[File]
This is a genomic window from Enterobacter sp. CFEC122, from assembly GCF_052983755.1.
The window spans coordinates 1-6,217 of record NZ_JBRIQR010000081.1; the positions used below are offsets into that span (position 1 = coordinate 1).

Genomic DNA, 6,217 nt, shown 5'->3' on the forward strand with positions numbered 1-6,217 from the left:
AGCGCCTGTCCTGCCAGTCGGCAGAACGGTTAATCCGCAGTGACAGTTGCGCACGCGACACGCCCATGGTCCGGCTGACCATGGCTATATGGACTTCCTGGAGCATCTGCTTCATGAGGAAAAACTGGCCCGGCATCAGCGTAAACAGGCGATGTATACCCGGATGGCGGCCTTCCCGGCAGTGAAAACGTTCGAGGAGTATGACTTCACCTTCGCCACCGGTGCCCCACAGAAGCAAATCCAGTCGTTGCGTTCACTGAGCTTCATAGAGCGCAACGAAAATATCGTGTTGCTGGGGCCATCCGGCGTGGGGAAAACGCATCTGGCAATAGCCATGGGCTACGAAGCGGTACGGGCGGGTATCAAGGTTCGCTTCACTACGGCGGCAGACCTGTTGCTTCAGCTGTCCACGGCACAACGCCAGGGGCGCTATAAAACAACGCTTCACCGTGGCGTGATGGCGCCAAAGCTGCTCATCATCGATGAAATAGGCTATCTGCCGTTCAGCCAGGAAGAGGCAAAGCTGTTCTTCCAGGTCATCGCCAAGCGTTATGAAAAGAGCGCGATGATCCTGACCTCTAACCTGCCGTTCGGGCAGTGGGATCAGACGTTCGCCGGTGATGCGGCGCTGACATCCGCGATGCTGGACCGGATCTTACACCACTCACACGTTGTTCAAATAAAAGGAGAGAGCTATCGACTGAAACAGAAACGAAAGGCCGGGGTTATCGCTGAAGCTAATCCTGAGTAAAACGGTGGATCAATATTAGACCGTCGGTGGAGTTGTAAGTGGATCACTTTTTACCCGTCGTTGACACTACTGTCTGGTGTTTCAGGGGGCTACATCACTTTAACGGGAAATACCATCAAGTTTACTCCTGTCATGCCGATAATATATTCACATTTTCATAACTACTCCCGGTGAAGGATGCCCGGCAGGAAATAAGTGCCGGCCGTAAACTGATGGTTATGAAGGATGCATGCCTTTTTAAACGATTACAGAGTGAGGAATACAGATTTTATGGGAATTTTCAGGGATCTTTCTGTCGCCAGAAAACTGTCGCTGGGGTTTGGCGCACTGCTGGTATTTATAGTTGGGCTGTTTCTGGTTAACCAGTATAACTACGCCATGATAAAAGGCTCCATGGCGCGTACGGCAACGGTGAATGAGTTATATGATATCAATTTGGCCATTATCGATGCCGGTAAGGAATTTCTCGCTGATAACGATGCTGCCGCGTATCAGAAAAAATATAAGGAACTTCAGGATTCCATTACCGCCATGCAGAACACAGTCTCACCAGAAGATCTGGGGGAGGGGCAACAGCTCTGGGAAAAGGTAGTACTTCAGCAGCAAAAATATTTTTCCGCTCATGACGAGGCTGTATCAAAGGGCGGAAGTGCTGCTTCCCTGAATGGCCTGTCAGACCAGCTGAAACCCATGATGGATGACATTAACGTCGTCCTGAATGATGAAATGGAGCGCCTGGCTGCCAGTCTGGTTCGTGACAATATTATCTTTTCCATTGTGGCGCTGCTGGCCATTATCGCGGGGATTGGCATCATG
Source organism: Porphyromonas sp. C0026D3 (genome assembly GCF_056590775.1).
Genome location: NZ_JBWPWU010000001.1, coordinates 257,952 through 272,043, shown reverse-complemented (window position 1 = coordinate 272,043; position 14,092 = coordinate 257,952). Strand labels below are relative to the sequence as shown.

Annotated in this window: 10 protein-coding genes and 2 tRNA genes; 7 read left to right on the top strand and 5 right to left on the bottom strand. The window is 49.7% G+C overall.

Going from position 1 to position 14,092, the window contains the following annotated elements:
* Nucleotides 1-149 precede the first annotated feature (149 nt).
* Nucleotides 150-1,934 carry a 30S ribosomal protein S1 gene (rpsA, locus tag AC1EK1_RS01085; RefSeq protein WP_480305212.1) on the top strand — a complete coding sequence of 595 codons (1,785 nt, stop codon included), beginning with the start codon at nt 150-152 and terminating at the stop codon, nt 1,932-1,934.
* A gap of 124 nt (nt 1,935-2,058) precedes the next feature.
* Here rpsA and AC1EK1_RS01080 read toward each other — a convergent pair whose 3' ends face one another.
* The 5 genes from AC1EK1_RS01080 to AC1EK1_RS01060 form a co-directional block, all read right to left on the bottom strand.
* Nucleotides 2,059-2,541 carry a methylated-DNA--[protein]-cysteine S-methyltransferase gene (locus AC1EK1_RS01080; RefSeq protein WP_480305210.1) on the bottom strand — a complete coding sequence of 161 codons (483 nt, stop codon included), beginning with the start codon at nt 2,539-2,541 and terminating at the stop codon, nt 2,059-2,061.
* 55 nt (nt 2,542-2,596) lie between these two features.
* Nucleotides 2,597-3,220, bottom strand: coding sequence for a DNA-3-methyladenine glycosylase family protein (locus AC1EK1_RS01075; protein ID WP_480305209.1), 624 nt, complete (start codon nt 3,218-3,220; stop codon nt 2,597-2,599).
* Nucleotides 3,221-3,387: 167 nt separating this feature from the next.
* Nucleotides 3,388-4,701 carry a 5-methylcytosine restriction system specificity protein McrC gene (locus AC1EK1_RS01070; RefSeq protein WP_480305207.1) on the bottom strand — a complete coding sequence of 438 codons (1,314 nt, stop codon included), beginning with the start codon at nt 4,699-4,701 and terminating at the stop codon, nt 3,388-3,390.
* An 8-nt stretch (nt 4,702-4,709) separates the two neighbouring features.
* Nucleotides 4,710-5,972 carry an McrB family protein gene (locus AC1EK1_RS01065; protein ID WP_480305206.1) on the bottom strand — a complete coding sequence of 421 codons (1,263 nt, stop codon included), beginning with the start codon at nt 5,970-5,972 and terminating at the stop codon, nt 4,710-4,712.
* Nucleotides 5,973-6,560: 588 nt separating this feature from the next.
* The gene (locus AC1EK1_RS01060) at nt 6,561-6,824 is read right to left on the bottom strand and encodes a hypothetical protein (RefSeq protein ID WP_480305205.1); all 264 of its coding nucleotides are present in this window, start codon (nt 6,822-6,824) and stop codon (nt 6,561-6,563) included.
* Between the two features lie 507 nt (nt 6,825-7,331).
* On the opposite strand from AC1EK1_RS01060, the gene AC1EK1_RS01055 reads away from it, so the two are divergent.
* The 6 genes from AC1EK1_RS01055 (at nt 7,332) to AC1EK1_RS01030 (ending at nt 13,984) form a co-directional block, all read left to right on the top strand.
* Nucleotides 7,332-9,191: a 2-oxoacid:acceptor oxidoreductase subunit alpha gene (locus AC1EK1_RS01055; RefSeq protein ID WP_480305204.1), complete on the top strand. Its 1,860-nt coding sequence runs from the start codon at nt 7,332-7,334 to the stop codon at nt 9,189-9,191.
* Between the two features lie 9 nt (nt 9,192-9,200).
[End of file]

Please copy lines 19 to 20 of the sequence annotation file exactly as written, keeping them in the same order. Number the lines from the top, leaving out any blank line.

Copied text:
* An 8-nt stretch (nt 4,702-4,709) separates the two neighbouring features.
* Nucleotides 4,710-5,972 carry an McrB family protein gene (locus AC1EK1_RS01065; protein ID WP_480305206.1) on the bottom strand — a complete coding sequence of 421 codons (1,263 nt, stop codon included), beginning with the start codon at nt 5,970-5,972 and terminating at the stop codon, nt 4,710-4,712.